“Suicide Heights”: Council Estates As Sites Of Entrapment And Resistance In Hello Mum

Sebnem Toplu


Council estates have been contestable social spaces of contemporary urban life in metropolitan cities like London and the marginalizing spatial experience they provide for the “working class” has been a problematic topic for many disciplines like architecture, sociology, psychology and literature. Considering the significance of space for the body in literary works, this essay analyses the black British woman writer Bernardine Evaristo’s fifth work, Hello Mum, a short-fiction, which revolves primarily around a fourteen-year-old black teenager Jerome’s tragic experience in a council estate in London. In this essay, scrutinizing Bernardine Evaristo’s novella Hello Mum and inhabiting a council estate as a challenging spatial experience, I suggest the teenager victim Jerome’s narrative reveals a kind of physical and psychological entrapment and resistance to the dominant ideology of the council estates, offers an alternative perception for the black people who are obliged to live in such marginalized places.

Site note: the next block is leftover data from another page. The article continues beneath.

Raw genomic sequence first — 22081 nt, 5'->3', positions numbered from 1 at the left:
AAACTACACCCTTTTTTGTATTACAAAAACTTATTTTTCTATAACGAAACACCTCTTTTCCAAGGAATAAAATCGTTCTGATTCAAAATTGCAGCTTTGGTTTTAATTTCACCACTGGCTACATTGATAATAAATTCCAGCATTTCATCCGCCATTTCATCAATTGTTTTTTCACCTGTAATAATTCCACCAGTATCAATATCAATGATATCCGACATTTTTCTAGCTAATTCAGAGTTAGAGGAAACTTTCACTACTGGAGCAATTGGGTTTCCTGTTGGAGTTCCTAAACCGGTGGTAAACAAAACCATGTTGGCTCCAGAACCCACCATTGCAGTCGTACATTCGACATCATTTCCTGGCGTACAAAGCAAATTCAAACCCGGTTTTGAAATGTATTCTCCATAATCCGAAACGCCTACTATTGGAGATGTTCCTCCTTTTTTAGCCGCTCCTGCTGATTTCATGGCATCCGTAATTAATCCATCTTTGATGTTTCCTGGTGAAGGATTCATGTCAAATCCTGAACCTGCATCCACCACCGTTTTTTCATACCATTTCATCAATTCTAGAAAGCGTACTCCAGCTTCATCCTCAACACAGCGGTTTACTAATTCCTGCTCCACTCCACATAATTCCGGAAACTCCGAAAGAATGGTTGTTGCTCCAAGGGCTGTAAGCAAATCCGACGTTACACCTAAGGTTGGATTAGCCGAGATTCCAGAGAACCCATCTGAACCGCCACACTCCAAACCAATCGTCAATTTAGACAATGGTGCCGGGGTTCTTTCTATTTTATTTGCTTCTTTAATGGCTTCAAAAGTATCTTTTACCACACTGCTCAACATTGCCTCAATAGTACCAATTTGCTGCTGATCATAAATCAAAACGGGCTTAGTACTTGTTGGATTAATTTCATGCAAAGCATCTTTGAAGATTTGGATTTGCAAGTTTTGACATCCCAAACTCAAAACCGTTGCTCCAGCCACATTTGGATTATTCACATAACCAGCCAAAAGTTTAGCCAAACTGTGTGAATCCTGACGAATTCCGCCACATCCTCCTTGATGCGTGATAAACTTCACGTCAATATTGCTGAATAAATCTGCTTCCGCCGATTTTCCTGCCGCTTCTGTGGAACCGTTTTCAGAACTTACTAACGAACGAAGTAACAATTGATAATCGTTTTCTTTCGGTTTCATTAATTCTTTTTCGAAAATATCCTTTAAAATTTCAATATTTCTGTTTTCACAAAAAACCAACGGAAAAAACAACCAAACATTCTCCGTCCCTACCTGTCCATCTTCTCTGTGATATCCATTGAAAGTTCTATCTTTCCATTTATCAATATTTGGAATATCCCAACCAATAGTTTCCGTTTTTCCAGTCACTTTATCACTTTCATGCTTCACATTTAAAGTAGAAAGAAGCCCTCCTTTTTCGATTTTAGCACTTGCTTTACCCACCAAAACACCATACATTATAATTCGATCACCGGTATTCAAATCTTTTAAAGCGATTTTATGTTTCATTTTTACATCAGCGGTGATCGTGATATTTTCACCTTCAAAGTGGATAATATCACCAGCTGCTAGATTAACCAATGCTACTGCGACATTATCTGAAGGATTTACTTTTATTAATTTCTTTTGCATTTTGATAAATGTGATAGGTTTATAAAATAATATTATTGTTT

Full Text:



  • There are currently no refbacks.

Creative Commons License
This work is licensed under a Creative Commons Attribution 4.0 International License.

2010-2022 (CC-BY) Australian International Academic Centre PTY.LTD.

Advances in Language and Literary Studies

You may require to add the 'aiac.org.au' domain to your e-mail 'safe list’ If you do not receive e-mail in your 'inbox'. Otherwise, you may check your 'Spam mail' or 'junk mail' folders.